UVA joins dozens of organizations advocating for increased lung cancer screenings

Charlottesville, Va.-based UVA Health Cancer Center is joining more than 50 cancer organizations to advocate for increased access to and use of low-dose computed tomography scans for lung cancer.

The effort to make screenings more easily accessible aims to support the Biden administration's Cancer Moonshot initiative, which aims to reduce cancer deaths by 50 percent over the next 25 years, according to a Nov. 1 news release from UVA.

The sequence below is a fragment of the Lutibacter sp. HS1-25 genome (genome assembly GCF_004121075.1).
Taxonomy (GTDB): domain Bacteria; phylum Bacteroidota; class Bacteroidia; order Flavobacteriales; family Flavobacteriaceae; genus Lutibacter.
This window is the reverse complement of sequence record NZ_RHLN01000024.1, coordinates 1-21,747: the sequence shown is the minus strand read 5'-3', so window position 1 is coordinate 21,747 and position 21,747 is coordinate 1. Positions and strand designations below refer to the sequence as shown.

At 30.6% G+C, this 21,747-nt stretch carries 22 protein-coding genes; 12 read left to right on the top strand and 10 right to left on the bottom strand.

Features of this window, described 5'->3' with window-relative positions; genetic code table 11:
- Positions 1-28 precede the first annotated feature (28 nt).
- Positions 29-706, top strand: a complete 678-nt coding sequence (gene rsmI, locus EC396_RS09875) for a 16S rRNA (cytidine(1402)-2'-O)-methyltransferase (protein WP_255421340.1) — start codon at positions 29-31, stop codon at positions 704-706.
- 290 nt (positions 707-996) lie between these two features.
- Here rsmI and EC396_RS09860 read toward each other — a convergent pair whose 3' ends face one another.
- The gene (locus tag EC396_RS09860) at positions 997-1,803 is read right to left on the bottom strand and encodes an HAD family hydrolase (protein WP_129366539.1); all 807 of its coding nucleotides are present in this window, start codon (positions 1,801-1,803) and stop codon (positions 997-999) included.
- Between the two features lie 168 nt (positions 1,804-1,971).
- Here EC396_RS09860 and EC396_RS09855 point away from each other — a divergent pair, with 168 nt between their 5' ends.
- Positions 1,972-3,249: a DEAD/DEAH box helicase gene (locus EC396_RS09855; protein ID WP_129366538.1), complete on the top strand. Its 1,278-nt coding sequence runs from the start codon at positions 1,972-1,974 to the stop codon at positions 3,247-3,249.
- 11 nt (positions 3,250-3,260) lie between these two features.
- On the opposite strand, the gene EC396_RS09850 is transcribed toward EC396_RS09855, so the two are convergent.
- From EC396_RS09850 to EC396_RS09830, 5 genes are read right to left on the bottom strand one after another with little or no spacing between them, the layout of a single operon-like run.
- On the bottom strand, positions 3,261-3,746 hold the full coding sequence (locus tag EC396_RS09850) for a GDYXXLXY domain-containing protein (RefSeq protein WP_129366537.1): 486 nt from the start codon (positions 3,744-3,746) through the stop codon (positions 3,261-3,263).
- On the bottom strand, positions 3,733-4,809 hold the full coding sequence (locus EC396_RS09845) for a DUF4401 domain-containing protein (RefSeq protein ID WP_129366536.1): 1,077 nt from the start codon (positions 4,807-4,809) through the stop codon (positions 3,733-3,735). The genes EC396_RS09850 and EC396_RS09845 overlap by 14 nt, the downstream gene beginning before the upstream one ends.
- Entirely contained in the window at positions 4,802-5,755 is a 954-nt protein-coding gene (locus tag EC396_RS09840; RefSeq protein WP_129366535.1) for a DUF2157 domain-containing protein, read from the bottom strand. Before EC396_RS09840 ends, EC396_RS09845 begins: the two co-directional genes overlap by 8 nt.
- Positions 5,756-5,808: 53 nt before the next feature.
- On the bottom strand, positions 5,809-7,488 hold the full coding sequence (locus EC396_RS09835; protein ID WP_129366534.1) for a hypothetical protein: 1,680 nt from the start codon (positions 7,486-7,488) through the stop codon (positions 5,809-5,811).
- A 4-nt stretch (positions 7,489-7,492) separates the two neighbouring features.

The U.S. Preventive Services Task Force recommends annual screening for people ages 50 to 80 who have smoked at least one pack of cigarettes a day for 20 years, but only 5.7 percent of eligible patients were screened before the pandemic. That number has since dropped.

"Unfortunately, greater than 70 percent of lung cancers are detected too late, when the chance for a cure is much lower," Michael Hanley, MD, a lung cancer screening expert at UVA Health Cancer Center, said in the release. "The goal of screening is to detect cancers early on, when there is a high chance for a cure and a return to normal life."

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